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SFF Author: Richard K. Morgan

Richard K Morgan(1965- )
Richard Morgan was, until his writing career took off, a tutor at Strathclyde University in the English Language Teaching division. He has travelled widely and lived in Spain and Istanbul. He is a fluent Spanish speaker. Read his comments about his books at Richard K. Morgan’s website.
Click here for more stories by Richard K. Morgan.



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Altered Carbon: Graphic, brutal, and thrilling

Altered Carbon by Richard K. Morgan

Richard K Morgan’s Altered Carbon, the first Takeshi Kovacs novel, is a roller-coaster ride. Morgan cycles us through traditional science-fiction, some mean-streets detective drama and a fine caper story before the book ends, all told by Kovacs himself, a disillusioned killer, a futuristic Sam Spade only slightly less dirty than the dirty business he’s in, a battered knight in tarnished armor.

In Altered Carbon’s future world, science has given humanity the ability to digitize consciousness and store it in a tiny canister embedded in a vertebra at the base of the skull.


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Broken Angels: Good noir science fiction

Broken Angels by Richard K. Morgan

Three weeks ago I finished Broken Angels, the second book in Richard K. Morgan’s Takeshi Kovacs trilogy. I’ve been struggling with this review ever since. Broken Angels is good noir science fiction. It is well-written. I just didn’t like it.

In some places in the book the timbers of the plot show through the flash-and-dazzle, but that is no more than a nuisance. Kovacs is a believable character in a complicated and exciting situation.


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Woken Furies: When Takeshi Kovacs is in a bad mood, people die

Woken Furies by Richard K. Morgan

Takeshi Kovacs spends most of Woken Furies, the third book in the Kovacs series, in a bad mood. Kovacs is an ex-Envoy, a carefully selected, highly trained, rigidly conditioned assassin for the powerful and draconian Protectorate, so when he’s in a bad mood, people usually die.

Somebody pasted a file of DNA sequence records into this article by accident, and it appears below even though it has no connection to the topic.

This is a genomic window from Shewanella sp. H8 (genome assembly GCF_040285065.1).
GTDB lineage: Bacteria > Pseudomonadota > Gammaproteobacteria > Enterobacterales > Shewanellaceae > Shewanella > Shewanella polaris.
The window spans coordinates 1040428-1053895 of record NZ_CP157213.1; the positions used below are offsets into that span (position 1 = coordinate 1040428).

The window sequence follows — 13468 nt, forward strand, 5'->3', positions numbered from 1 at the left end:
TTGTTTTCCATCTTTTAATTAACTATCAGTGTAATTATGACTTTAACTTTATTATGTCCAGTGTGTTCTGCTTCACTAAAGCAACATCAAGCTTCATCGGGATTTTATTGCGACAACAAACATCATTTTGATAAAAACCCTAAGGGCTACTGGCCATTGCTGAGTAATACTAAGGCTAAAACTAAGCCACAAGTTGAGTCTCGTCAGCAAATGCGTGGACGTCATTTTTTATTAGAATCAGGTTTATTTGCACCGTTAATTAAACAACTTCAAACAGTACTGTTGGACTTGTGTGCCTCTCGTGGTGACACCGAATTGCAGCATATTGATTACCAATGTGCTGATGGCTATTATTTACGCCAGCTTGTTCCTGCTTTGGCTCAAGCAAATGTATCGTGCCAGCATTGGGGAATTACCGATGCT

Of course, many of them are not really dead, or rather, Really Dead, because people in Richard K. Morgan’s future universe have cortical stacks, shiny storage devices attached to their cervical vertebrae,


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Thirteen: A story with conflicting agendas

Thirteen by Richard K. Morgan

Like drugs for techno-action junkies, Richard K. Morgan did the futuristic, world-weary warrior story well in his TAKESHI KOVACS series. With a Wild West-style of justice continually seeping through the scenes of blood and gore, Morgan also indicated there may be a little more on his mind than just action. The nihilism was left without an explicit voice, so Morgan set out to rectify this in his 2007 Thirteen (Black Man in the UK*).


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The Steel Remains: Dark, gritty, obscene

The Steel Remains by Richard K. Morgan

The Steel Remains, by Richard Morgan, is a dark, gritty, and in some places obscene fantasy that will not be to everyone’s liking. So let’s get the surface material out of the way — if you don’t like your books laced with a heaping amount of f-bombs, graphic sex (hetero and homosexual), and graphic violence, The Steel Remains is not for you. In the slightest. Run. Run as far as you can. And if you can live with the swearing,


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Thin Air: An intense, foul-mouthed, high-octane thriller

Thin Air by Richard K. Morgan

Richard K. Morgan’s stand-alone novel Thin Air (2018) is set on Mars in the universe of his novel Thirteen. His protagonist, Hakan Veil, is a disgraced “enforcer” who’s just been dumped on Mars by the corporation to whom he had been indentured since childhood. They recently fired him. Hakan would love to get back to Earth, but that’s nearly impossible these days because it costs too much to get there and Earth lets very few people in.


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Magazine Monday: Grimdark Magazine, Issue Two

The opening story of Issue 2 of Grimdark Magazine, “The Line” by T.R. Napper, presents a picture in nobility. You might not think that at first, as the tale concerns George, a wrestler who makes a practice of breaking his opponents’ bones; but, you soon learn, that’s the least harm he can do to end a match. George is so good at his game that his wins come to seem too easy, and that’s where danger seeps in. The thoroughly corrupt regime that runs the “free zones” — places that seem anything but free to the majority of those who live and work there — has plans for George.


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Next SFF Author: Erin Morgenstern
Previous SFF Author: Louisa Morgan

We have reviewed 8298 fantasy, science fiction, and horror books, audiobooks, magazines, comics, and films.

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